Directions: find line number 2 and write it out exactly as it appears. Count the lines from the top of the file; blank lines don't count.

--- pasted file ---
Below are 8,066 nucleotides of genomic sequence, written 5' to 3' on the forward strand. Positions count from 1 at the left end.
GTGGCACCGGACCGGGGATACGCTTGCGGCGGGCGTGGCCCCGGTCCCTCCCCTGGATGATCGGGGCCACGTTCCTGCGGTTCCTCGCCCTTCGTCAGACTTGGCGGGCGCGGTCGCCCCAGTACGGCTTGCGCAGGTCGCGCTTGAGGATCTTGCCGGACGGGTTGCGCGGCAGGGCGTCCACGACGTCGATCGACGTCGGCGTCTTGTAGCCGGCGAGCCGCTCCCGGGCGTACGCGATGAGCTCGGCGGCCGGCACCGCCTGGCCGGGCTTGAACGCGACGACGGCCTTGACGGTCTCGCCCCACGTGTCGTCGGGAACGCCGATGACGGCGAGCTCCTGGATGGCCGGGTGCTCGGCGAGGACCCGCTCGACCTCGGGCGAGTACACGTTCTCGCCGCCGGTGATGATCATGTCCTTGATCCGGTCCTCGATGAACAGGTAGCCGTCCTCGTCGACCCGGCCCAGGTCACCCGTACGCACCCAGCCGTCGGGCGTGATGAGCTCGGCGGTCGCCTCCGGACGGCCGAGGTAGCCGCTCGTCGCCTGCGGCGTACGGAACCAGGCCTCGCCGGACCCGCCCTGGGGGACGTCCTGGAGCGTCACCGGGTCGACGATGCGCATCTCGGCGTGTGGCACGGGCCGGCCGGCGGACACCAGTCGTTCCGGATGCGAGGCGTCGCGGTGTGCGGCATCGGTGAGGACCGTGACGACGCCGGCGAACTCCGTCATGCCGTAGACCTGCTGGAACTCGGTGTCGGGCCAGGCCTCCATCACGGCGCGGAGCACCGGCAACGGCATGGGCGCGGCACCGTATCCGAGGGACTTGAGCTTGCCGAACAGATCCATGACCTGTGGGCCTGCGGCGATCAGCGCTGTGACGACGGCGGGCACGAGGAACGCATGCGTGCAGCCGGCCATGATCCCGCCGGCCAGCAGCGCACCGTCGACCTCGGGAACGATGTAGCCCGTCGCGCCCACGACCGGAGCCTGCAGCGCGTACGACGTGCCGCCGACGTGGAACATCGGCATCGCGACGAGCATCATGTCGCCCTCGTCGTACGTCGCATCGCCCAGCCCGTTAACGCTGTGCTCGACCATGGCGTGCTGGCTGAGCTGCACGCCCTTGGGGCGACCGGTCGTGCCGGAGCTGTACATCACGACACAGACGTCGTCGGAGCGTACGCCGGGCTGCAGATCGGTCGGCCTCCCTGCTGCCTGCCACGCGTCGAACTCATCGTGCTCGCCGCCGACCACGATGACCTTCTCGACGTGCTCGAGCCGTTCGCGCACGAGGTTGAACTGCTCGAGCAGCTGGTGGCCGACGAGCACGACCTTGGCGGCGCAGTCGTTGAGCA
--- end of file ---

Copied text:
GTGGCACCGGACCGGGGATACGCTTGCGGCGGGCGTGGCCCCGGTCCCTCCCCTGGATGATCGGGGCCACGTTCCTGCGGTTCCTCGCCCTTCGTCAGACTTGGCGGGCGCGGTCGCCCCAGTACGGCTTGCGCAGGTCGCGCTTGAGGATCTTGCCGGACGGGTTGCGCGGCAGGGCGTCCACGACGTCGATCGACGTCGGCGTCTTGTAGCCGGCGAGCCGCTCCCGGGCGTACGCGATGAGCTCGGCGGCCGGCACCGCCTGGCCGGGCTTGAACGCGACGACGGCCTTGACGGTCTCGCCCCACGTGTCGTCGGGAACGCCGATGACGGCGAGCTCCTGGATGGCCGGGTGCTCGGCGAGGACCCGCTCGACCTCGGGCGAGTACACGTTCTCGCCGCCGGTGATGATCATGTCCTTGATCCGGTCCTCGATGAACAGGTAGCCGTCCTCGTCGACCCGGCCCAGGTCACCCGTACGCACCCAGCCGTCGGGCGTGATGAGCTCGGCGGTCGCCTCCGGACGGCCGAGGTAGCCGCTCGTCGCCTGCGGCGTACGGAACCAGGCCTCGCCGGACCCGCCCTGGGGGACGTCCTGGAGCGTCACCGGGTCGACGATGCGCATCTCGGCGTGTGGCACGGGCCGGCCGGCGGACACCAGTCGTTCCGGATGCGAGGCGTCGCGGTGTGCGGCATCGGTGAGGACCGTGACGACGCCGGCGAACTCCGTCATGCCGTAGACCTGCTGGAACTCGGTGTCGGGCCAGGCCTCCATCACGGCGCGGAGCACCGGCAACGGCATGGGCGCGGCACCGTATCCGAGGGACTTGAGCTTGCCGAACAGATCCATGACCTGTGGGCCTGCGGCGATCAGCGCTGTGACGACGGCGGGCACGAGGAACGCATGCGTGCAGCCGGCCATGATCCCGCCGGCCAGCAGCGCACCGTCGACCTCGGGAACGATGTAGCCCGTCGCGCCCACGACCGGAGCCTGCAGCGCGTACGACGTGCCGCCGACGTGGAACATCGGCATCGCGACGAGCATCATGTCGCCCTCGTCGTACGTCGCATCGCCCAGCCCGTTAACGCTGTGCTCGACCATGGCGTGCTGGCTGAGCTGCACGCCCTTGGGGCGACCGGTCGTGCCGGAGCTGTACATCACGACACAGACGTCGTCGGAGCGTACGCCGGGCTGCAGATCGGTCGGCCTCCCTGCTGCCTGCCACGCGTCGAACTCATCGTGCTCGCCGCCGACCACGATGACCTTCTCGACGTGCTCGAGCCGTTCGCGCACGAGGTTGAACTGCTCGAGCAGCTGGTGGCCGACGAGCACGACCTTGGCGGCGCAGTCGTTGAGCA